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Posted by CCF Neurosurgery MD on December 22, 1997 at 09:45:52:
In Reply to: VP shunt removal posted by Lynne Jarvis on December 20, 1997 at 06:03:32:
: Please allow me to begin by saying that we are very satisfied with the care our daughter's nuerosurgeon is offering her. Her case is a bit complicated, however, and we would feel better with all the info. we can collect. Our daughter, who is almost 8 yrs., has been shunted since 18mos. Her original shunt was a subduroperitoneal one. It was placed to treat extraaxial fluid collections resulting from birth trauma (very rapid delivery). In 1995, her previous neurosurgeon noted that her fluid collections had resolved and she could have her shunt removed in the near future. We were advised to give our daughter one more year with the shunt and to return for an examination in 1996. We did so and, upon that examination, it was discovered that our daughter's subdural shunt had failed sometime in the previous year. Our daughter's development - cognitive, emotional, social, gross and fine motor - has been on target, if not advanced, across the board. She showed NO symptoms of increased ICP ever. The neurosurgeon, upon discovering the shunt failure and approximately 1cm. of head growth in a year, decided to revise our daughter's subduroperitoneal shunt (Oct., 1996). On the day of surgery, the nuerosurgeon discovered an opening pressure of 19 and a VP shunt was placed. Our daughter's CT scans have never shown signs of hydrocephalus or ventricles outside of normal limits - they have historically been on the upper end of normal. It has been my understanding that a child's head grows nearly into adolescence and wonder if, in order to maintain a balance in pressure, our daughter's ventricles remain on the upper end of normal to compensate for the reduction in extra fluid collections.
Due to personal reasons, we have recently placed our daughter in another neurosurgeon's care and she is exploring the possibility of removing the VP shunt. Since the conversion, our daughter has had 2 revisions and daily headaches numbering 7 to 60. An ICP monitor showed low pressure and an abdominal binder, worn for 4 wks. seemed to help a bit. Our daughter's neurosurgeon is bothered, however, by the fact that when our daughter's VP shunt malfunctioned twice in the past year, she has shown unmistakable symptoms of increased ICP. The headahes subsided temporarily after each revision. Debilitating headaches occured immediately after the conversion in Oct. 1996. We are considering the possibility of having our daughter's shunt clamped but feel nervous about the risks.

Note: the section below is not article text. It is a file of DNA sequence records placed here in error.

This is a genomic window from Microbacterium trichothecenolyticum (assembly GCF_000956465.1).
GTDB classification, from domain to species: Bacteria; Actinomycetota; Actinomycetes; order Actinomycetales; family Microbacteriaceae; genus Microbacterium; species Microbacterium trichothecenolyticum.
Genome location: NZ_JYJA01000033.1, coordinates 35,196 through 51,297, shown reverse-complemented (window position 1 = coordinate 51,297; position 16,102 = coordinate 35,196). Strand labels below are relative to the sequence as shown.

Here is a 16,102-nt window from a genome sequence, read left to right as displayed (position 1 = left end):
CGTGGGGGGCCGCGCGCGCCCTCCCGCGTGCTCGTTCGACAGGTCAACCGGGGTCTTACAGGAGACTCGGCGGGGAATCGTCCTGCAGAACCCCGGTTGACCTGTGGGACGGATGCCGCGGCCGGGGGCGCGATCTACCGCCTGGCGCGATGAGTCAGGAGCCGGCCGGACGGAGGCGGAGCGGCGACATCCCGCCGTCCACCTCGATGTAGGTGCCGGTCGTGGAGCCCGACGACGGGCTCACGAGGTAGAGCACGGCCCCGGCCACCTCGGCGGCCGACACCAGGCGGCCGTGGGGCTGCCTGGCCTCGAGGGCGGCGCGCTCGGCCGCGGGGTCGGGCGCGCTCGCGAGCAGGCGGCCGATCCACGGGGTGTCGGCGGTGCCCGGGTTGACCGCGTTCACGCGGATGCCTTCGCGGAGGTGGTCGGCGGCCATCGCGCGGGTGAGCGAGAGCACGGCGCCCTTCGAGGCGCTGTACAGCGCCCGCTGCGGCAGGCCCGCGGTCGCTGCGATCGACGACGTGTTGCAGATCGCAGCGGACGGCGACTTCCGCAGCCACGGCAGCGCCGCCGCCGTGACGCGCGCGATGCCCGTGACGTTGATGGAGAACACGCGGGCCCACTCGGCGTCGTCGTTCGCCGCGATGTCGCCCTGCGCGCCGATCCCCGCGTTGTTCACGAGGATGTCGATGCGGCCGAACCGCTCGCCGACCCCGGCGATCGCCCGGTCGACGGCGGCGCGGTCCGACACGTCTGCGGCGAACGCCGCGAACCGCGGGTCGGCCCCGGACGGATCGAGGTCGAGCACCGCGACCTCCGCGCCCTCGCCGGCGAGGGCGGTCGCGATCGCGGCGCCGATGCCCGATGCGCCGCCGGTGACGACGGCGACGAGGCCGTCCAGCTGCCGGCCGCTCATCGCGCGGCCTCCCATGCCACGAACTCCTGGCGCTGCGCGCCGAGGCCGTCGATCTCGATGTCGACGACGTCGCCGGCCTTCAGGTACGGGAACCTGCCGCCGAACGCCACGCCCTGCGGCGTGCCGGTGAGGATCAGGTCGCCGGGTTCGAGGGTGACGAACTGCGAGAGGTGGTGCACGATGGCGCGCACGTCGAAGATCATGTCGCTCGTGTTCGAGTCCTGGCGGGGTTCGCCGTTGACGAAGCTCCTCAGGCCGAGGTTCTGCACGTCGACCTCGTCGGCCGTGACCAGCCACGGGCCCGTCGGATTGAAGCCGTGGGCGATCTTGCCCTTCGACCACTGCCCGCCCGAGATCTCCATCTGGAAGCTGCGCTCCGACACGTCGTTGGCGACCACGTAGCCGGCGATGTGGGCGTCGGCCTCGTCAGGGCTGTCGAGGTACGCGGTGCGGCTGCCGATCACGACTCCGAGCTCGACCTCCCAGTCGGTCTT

We certainly would appreciate a response regarding this matter. Our little girl did not have any idea what a headache was before her conversion. She manges to maintain straight A's in second grade, do well in her fifth year of dance class and keep up with her busy social calendar despite her discomfort.
Thank you much!
Your situation is complicated. Often the best way to determine whether a shunt
is necessary is by taking a symptomatic approach. If it is determined that
the shunt may not be necessary any more, the shunt may be tied off through
a simple skin incision. The patient can then be observed in the hospital for
a period of time to be sure symptoms of hydrocephalus do not arise. This way
if the shunt is still necessary, a second simple procedure to untie the shunt
is performed. If the shunt is no longer necessary, it can be removed at a
A second approach would be to place a ventriculostomy catheter while your
daughter is in the hospital. This catheter measures ICP and could be clamped
while your daughter is under direct observation. If the ICP rises, the ventriculostomy
catheter can be opened easily to drain CSF.
These situations can be difficult and frustrating. Speak with your neurosurgeon
about the options to determine the best one for your daughter.
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